This is how Rwanda Familiarization trip happened. “It’s my first time in Africa and in…
Rwanda Beyond the Gorillas
Rwanda Beyond the Gorillas is still a fascinating place to explore. Rwanda may be one of the smallest countries on the African mainland, but what it lacks in land size, it makes up for in experiences.
While this East African country is well known for its rare mountain gorillas, Rwanda holds many more treasures to discover. With a geography dominated by mountains in the west and savanna to the east and numerous lakes throughout the country, the diversity in what travellers can experience is just as amazing.
A land of a thousand hills, Rwanda also has a thousand experiences to be had. Here are some of the must do and see experiences in Rwanda beyond the gorillas.
Spot Big 5 in Akagera National Park
Located in North Eastern Rwanda, at the country’s border with Tanzania, is Akagera National Park. A common view around Rwanda, the mountainous scenery surrounding Akagera National Park is quite simply beautiful. The landscape inside the park ranges from low, wide, plains dominated by grass and cactus-like Euphorbia candelabra shrub that morphs into both thick and thin forests amongst rugged terrain that is so characteristic of Rwanda. It is here you can experience the Big 5, and more, in Rwanda. The game drive experience is a scenic one, with wildlife like elephants, rhino, buffalos and antelope species, including elands and topis. There are also Maasai giraffes, monkeys, savannah birds, civets, leopards, hyenas, as well as serval cats. While you can self-drive around the park (staying on the designated roads), it is recommended you hire a guide who is so knowledgeable about the flora and the fauna that is found in the park.
Visit Akagera National Park on a 2 Day Fully Inclusive Safari with Heritage Safaris starting from USD810 per person/twin share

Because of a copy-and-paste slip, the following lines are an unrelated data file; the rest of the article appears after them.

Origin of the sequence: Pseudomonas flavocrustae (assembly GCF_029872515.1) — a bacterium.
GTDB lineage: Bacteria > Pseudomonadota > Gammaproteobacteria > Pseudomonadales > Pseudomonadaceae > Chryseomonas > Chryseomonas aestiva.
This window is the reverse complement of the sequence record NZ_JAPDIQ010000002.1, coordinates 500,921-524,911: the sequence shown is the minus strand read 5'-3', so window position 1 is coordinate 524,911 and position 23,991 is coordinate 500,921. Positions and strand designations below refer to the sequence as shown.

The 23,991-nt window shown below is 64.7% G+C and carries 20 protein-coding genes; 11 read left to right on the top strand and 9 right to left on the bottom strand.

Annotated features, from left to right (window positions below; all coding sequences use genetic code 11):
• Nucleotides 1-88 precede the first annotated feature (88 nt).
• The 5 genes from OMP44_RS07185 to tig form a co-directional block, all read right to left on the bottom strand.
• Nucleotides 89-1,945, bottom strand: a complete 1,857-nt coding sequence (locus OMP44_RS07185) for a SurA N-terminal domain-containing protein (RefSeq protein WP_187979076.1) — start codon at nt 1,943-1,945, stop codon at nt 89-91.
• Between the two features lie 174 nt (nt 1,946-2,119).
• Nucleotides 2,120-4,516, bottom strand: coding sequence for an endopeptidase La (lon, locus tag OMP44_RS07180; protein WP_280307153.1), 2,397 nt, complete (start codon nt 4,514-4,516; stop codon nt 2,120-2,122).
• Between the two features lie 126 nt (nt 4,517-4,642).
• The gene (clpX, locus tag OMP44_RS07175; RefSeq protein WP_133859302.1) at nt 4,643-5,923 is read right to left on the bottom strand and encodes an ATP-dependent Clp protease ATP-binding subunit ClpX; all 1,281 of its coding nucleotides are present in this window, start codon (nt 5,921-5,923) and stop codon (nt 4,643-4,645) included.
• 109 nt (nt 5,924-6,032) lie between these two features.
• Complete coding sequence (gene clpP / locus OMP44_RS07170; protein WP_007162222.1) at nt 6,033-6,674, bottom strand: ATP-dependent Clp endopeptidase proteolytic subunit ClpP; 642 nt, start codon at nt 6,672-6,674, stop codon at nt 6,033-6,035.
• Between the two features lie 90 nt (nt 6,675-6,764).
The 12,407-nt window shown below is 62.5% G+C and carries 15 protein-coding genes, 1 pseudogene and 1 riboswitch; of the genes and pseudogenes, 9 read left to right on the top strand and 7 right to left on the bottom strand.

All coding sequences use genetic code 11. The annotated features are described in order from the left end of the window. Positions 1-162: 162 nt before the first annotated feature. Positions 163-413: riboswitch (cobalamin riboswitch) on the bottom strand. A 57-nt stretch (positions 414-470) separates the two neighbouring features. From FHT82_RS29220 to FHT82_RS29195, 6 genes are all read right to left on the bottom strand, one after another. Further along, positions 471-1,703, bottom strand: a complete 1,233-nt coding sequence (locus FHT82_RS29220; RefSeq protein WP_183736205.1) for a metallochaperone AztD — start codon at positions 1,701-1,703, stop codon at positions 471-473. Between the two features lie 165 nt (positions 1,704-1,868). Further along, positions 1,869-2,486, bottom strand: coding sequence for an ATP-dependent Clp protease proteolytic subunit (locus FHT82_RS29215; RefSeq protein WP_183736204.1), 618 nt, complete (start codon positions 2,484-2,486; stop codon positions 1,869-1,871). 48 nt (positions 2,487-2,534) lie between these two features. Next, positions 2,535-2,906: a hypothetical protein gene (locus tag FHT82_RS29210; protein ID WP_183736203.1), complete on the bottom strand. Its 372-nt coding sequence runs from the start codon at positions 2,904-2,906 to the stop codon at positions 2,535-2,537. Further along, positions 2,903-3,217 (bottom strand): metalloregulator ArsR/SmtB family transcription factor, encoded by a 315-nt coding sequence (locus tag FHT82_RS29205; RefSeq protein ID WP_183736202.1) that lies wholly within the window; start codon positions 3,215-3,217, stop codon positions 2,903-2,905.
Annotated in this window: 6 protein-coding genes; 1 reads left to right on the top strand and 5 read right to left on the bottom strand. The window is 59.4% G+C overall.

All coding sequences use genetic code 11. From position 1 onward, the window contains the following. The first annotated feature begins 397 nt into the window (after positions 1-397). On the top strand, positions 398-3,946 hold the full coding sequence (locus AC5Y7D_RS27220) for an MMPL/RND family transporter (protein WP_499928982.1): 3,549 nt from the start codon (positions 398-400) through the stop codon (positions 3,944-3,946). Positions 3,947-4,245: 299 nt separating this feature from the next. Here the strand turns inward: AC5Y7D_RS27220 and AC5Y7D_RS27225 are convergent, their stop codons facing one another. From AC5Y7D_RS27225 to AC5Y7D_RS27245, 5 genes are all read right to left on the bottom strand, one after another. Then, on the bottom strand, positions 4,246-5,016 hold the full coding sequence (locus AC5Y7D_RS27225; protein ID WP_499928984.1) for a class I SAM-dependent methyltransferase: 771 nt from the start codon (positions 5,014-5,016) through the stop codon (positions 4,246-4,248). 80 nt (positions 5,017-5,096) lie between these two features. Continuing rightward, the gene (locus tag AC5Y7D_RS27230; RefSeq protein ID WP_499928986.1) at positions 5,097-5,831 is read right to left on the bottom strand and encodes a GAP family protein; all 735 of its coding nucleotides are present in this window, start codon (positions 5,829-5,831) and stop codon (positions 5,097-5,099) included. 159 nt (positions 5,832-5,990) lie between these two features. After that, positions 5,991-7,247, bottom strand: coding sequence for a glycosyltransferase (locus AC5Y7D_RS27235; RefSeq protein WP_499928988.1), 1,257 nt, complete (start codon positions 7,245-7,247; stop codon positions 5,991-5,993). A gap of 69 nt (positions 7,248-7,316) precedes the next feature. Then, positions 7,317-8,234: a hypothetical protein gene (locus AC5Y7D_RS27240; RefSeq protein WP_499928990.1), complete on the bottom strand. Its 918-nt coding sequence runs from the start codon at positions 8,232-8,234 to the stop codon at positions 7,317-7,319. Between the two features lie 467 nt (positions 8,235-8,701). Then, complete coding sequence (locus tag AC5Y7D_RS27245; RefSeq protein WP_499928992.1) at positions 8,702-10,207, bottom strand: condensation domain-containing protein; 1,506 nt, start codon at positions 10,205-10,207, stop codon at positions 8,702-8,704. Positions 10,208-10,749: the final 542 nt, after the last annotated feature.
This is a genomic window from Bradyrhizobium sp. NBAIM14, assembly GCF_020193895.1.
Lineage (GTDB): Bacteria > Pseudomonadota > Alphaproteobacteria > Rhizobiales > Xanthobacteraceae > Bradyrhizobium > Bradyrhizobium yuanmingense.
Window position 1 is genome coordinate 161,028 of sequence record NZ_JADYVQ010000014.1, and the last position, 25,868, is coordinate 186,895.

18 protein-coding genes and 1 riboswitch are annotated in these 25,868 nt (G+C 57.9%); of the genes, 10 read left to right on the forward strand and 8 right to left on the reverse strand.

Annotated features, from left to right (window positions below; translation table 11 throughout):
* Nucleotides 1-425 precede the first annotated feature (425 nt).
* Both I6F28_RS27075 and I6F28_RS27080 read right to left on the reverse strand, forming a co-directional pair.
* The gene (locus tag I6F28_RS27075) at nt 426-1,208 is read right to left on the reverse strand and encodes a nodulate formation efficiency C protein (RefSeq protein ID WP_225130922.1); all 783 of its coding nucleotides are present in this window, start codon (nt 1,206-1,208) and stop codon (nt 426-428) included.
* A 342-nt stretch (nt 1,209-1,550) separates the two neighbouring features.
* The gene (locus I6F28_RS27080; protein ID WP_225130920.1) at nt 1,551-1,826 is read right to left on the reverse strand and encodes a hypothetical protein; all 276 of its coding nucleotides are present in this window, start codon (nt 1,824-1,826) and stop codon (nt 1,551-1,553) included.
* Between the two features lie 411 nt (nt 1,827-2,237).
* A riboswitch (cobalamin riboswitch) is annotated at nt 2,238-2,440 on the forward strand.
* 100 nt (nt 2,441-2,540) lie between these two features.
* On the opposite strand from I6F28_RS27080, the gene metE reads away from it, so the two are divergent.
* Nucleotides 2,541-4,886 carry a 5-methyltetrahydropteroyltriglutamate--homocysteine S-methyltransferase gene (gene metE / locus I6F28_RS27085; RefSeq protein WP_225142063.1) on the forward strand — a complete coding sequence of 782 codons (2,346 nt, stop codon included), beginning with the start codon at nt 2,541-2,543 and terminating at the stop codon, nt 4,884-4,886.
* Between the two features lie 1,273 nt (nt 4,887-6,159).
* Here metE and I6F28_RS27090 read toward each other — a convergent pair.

Learn about the country’s history at the Kigali Genocide Memorial
A visit to the Kigali Genocide Memorial provides a better insight into Rwanda’s harrowing past. The memorial is the final resting place for more than 250,000 victims of the Genocide against the Tutsi. It is a place for remembrance and learning. While there are several memorials around the country, the Kigali Genocide Museum is the most popular to visit. A tour of the entire memorial takes approximately one hour and thirty minutes. The memorial is open seven days a week, however on the last Saturday of every month, the memorial is open from 1:00pm to 5:00pm due to Umuganda, when all Rwandans meet to undertake community work. The Kigali Genocide Memorial is a guided experience. Visitors can choose to be guided by one of the staff witnesses or purchase the KGM digital guide which provides an audio-visual tour of the memorial. Costs start from USD$15.
Hiking in Nyungwe Forest National Park
The largest tropical afro Montane rainforest east or central Africa, Nyungwe forest is probably the most preserved forest in Africa. Nyungwe Forest National Park was established as a national park in 2004 and some say it is the most important site for biodiversity in Rwanda. It is home to over 1000 species of creation after all. Nyungwe is located near Cyangugu town in South western Rwanda, about 225km and a 4-5 hour drive from Kigali. It is bordered by the Rwanda-Burundi border in the South. Lake Kivu and the Democratic Republic of Congo lie on the west side of the park. It covers an area about 1020 sq.km and has an elevation of 1600-2950m above sea level. Roads that wind over hills and through tea plantations lead you to Nyungwe forest national park. Here you can experience Kamiranzovu swamp, hiking trails through out, the forest canopy walk, birding, primate tracking and more.
Visit Nyungwe National Park on a 3 Day Fully Inclusive Package with Heritage Safaris starting from USD1040 per person/twin share